Directed by Tomas Alfredson (“Let the Right One In”), Tinker, Tailor, Soldier, Spy successfully drops us right in the middle of 1970’s Cold War London where we join members of MI6 at a meeting in a bunker known as “The Circus.” Attendees are Control (John Hurt), George Smiley (Gary Oldman), Bill Haydon (Colin Firth), Percy Allenine (Toby Jones), Roy Bland (Ciaran Hinds) and Toby Esterhase (David Dencik). Under discussion is a failed mission to Budapest which ended in disaster for agent Jim Prideaux (Mark Strong). As a result of the botched mission Control is forced into early retirement taking his right hand man Smiley with him.
Prior to this, however, Prideaux had confided in Control that he suspected there was an undercover Soviet agent working as a mole within the agency. It now falls to Smiley to come out of his forced retirement and work under the radar to uncover the spy’s identity. Control has narrowed it down to five likely subjects who he codenames as follows: Allenine aka Tinker, Haydon aka Tailor, Bland aka Soldier, Esterhase aka Poorman and (up until this point) Smiley.
The first striking realization for the viewer is the thespians in Tinker, Tailor, Soldier, Spy are a Who’s Who of top-class British talent (Helen Mirren, who is conspicuously missing, would have been a good fit for this group). Even up and comers like the incredibly versatile Tom Hardy, who plays rogue MI6 member Ricki Tarr, and the strangely appealing Benedict Cumberbatch, who tackles the role of Smiley’s newly appointed sidekick Peter Guillam, get in the action bringing to life this tense political thriller.
Yet, being a good actor doesn’t always equate with versatility. One of my favorite treats when watching a movie is to be surprised by an actor (or actress) who successfully undertakes a role far removed from their norm. I’ve always been a huge fan of Oldman’s shouty, villainous performances, but he went up even further in my estimation with his portrayal of the quietly strong and measured Smiley. Reminiscent of American detective Columbo, Smiley was cute and cuddly but definitely not one to be underestimated as he didn’t suffer fools gladly (it was also refreshing to see Oldman playing a good guy for a change). It’s important to also mention Firth’s enjoyable performance of the suave Haydon. For me, Firth’s gone from being a guilty pleasure in his “Pride and Prejudice” heyday to knocking it out of the park with every recent performance he’s been given (last I checked he won the Oscar for “The King’s Speech“). He’s my flavor of the month and can do no wrong as far as I’m concerned.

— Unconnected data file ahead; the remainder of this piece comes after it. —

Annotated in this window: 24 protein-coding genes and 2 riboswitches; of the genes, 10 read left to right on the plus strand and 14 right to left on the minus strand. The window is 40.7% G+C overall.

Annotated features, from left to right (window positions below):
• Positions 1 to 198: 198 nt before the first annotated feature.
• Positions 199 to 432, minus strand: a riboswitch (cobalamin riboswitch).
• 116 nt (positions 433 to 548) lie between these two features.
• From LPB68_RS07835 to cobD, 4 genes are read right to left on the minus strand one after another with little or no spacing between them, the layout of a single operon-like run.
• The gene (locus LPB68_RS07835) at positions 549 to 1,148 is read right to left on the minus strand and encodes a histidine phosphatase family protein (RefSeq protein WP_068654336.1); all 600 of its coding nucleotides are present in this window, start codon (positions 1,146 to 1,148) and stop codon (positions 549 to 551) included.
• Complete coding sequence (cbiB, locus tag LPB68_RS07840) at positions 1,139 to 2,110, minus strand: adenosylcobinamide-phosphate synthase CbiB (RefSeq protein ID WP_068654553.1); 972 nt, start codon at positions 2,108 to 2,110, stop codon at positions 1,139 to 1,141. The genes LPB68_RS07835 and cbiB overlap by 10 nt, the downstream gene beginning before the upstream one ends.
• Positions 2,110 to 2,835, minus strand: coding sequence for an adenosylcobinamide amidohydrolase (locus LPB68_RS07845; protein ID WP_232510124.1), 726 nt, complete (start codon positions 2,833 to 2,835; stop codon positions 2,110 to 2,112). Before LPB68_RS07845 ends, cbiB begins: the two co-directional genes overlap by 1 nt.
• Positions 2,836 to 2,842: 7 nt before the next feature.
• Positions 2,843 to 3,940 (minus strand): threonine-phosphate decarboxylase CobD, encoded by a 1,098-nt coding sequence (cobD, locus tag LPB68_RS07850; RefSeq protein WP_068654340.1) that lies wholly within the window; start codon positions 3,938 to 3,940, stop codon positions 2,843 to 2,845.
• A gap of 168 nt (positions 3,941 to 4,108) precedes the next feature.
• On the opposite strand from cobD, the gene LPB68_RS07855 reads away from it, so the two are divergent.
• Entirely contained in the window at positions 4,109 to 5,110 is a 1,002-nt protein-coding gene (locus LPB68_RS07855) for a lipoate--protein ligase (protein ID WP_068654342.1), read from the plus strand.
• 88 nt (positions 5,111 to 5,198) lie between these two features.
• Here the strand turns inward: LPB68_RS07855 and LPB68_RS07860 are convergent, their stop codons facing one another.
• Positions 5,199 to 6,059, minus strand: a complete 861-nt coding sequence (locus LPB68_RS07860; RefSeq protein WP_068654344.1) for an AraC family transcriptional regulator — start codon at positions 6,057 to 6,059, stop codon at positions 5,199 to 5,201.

Aside from the actors, Tomas Alfredson has to be admired for his directorial achievement. He successfully delivers a very complicated plot without spoon feeding or being condescending to his audience. And even though Tinker, Tailor, Soldier, Spy originates from a 1974 spy novel by John le Carre (which also spawned a BBC television series), he puts his own distinct mark on the telling. He also manages to create an authentic 1970’s London with scenery costume and feel, leaving viewers with the impression that they are actually watching genuine footage from that time period.
The sinister soundtrack by Alfredson and Alberto Iglesias deserves recognition too. It superbly evoked an air of mystery and menace over proceedings.
Although I had an overall positive reaction to this film, I would say that on a negative note it did require 100% concentration throughout — there is no respite to be had. You really can’t afford to sneeze at the wrong moment or take a bathroom break; if do you’ll most certainly be left behind. Also, the end reveal didn’t bowl me over but I don’t think that overly mattered as I found the movie to be more about the journey than the end result.
I think the best phrase to apply to Tinker, Tailor, Soldier, Spy is slow and steady wins the race. Those seeking James Bond type action may be let down, but hardened espionage fans will delight in the slow, controlled pace and the very real portrayals and circumstance.